What are the Most Common Symptoms of Kidney Infection in Women?

A kidney infection is a serious medical condition. Known medically as a urinary tract infection (UTI), kidney infections afflict women more than men. About one out of every five women will experience a kidney infection. Common symptoms of UTI in women can be a strong urge to urinate frequently, a burning sensation during urination and more severe symptoms. Left untreated, a kidney infection in women can cause permanent kidney damage.
Urinary tract infections strike women more than men because a woman’s anus is closer to the urethra and thus is susceptible to bacteria from the digestive tract, and the woman’s urethra is shorter than a man’s, enabling bacteria to travel more quickly to the urinary tract organs. Nearly all UTIs are caused by bacteria, and the vast majority are caused by the Escherichia coli bacteria, commonly known as E. coli. A kidney infection in women might also be caused by bacteria entering the urethra during sexual intercourse, by perfumed soaps and bubble baths or even by wearing tight-fitting clothing.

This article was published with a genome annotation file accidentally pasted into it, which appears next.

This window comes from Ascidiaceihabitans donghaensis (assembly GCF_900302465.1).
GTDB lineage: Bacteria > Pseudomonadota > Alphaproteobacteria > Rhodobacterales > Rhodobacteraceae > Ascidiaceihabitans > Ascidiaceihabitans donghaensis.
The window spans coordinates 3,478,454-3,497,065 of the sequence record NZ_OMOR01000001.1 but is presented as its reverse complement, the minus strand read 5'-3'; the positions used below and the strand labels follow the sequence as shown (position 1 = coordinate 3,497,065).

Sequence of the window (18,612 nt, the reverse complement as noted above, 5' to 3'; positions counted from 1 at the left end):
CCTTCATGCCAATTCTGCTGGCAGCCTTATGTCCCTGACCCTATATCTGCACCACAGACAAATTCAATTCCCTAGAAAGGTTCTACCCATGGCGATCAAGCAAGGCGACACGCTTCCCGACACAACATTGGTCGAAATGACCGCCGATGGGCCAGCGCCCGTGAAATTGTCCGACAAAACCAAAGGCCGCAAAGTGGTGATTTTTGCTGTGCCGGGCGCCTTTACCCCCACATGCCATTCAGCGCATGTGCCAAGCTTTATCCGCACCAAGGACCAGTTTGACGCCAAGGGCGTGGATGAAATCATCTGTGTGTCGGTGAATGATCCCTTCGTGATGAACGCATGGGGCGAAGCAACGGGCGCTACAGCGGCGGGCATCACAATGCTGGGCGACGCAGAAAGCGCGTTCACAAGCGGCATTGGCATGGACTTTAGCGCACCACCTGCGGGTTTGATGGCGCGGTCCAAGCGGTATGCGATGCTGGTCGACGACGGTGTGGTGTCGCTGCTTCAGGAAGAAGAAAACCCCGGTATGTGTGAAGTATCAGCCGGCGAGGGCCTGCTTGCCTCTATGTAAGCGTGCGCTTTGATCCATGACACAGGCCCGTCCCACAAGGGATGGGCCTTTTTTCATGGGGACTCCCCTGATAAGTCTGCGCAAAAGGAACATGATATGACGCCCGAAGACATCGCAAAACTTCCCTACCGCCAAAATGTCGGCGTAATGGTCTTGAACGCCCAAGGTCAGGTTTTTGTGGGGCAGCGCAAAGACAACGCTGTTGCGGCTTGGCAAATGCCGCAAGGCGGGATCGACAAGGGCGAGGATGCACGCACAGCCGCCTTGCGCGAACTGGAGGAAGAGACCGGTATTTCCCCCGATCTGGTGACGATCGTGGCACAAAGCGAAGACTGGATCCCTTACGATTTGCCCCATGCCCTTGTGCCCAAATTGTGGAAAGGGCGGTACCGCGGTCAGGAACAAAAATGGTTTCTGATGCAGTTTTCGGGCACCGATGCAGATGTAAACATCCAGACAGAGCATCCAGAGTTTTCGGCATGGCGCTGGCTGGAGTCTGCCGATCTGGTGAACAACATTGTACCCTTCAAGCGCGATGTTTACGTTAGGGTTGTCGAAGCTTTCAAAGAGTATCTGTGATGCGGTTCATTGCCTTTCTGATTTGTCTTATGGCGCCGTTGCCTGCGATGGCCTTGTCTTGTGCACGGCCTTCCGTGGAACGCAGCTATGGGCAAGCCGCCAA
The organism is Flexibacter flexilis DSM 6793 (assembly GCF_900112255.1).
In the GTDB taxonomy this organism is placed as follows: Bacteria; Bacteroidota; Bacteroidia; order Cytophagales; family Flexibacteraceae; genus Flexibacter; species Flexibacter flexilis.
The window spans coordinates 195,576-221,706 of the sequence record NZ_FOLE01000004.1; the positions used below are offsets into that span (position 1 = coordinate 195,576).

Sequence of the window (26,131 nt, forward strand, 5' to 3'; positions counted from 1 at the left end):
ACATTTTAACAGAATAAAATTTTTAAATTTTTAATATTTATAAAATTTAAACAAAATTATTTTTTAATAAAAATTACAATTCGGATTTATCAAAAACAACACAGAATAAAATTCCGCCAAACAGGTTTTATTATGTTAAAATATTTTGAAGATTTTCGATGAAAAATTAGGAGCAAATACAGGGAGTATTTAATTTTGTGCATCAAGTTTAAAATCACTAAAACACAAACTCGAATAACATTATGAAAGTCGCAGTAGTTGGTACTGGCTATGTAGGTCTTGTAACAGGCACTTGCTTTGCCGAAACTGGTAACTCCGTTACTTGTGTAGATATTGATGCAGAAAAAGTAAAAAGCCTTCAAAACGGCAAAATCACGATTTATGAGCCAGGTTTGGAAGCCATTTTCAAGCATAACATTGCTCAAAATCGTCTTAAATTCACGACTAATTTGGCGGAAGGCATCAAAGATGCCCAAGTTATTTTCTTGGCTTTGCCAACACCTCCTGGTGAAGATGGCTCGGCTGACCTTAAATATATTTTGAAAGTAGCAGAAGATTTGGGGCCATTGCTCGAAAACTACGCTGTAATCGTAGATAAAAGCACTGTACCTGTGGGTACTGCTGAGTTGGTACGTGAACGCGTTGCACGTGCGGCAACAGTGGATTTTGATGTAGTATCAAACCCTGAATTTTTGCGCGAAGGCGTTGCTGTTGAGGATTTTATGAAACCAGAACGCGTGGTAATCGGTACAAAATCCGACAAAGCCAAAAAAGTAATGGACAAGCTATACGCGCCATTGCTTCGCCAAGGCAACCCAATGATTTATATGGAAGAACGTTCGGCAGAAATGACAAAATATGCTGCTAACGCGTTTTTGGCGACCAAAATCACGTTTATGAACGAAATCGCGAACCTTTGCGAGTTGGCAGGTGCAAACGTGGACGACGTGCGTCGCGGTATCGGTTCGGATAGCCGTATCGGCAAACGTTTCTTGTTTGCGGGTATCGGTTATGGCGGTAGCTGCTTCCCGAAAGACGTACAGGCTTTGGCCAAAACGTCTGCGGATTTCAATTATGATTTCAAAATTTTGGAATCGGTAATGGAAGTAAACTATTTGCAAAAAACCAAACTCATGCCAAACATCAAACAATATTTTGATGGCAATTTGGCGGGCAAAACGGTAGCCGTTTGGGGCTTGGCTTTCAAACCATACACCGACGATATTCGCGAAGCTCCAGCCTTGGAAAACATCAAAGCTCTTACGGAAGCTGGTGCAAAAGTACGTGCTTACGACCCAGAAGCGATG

A kidney infection in women usually begins with cystitis, or a bladder infection. Bacteria enters the urethra and travels up into the bladder. Symptoms include malaise, the need to urinate frequently, the passage of only small amounts of urine and a burning sensation in the urethra. After the bacteria has climbed into the kidneys, symptoms include severe, radiating pain in the lower back, side or lower abdomen; cloudy or bloody urine; fever; chills; and nausea or vomiting.
Symptoms of UTI in women should not be ignored. Kidney infections are easily treated with a regimen of drinking fluids and oral antibiotics, which cure more than 90 percent of uncomplicated kidney infections in women. Some studies have shown that drinking cranberry juice, a highly acidic liquid that repels bacteria, is helpful in treating early symptoms of kidney infection in women. Severe cases of urinary tract infections or extremely painful symptoms might require hospitalization and antibiotics administered intravenously.
Although they are serious, kidney infections in women are easily treated when the symptoms are detected early. The most common symptoms of UTI infections, such as a burning sensation in the urethra and a general feeling of malaise, are early indications of a kidney infection in women. When treatment is sought promptly, the discomfort of minor symptoms and the dangers of severe symptoms are quickly relieved.

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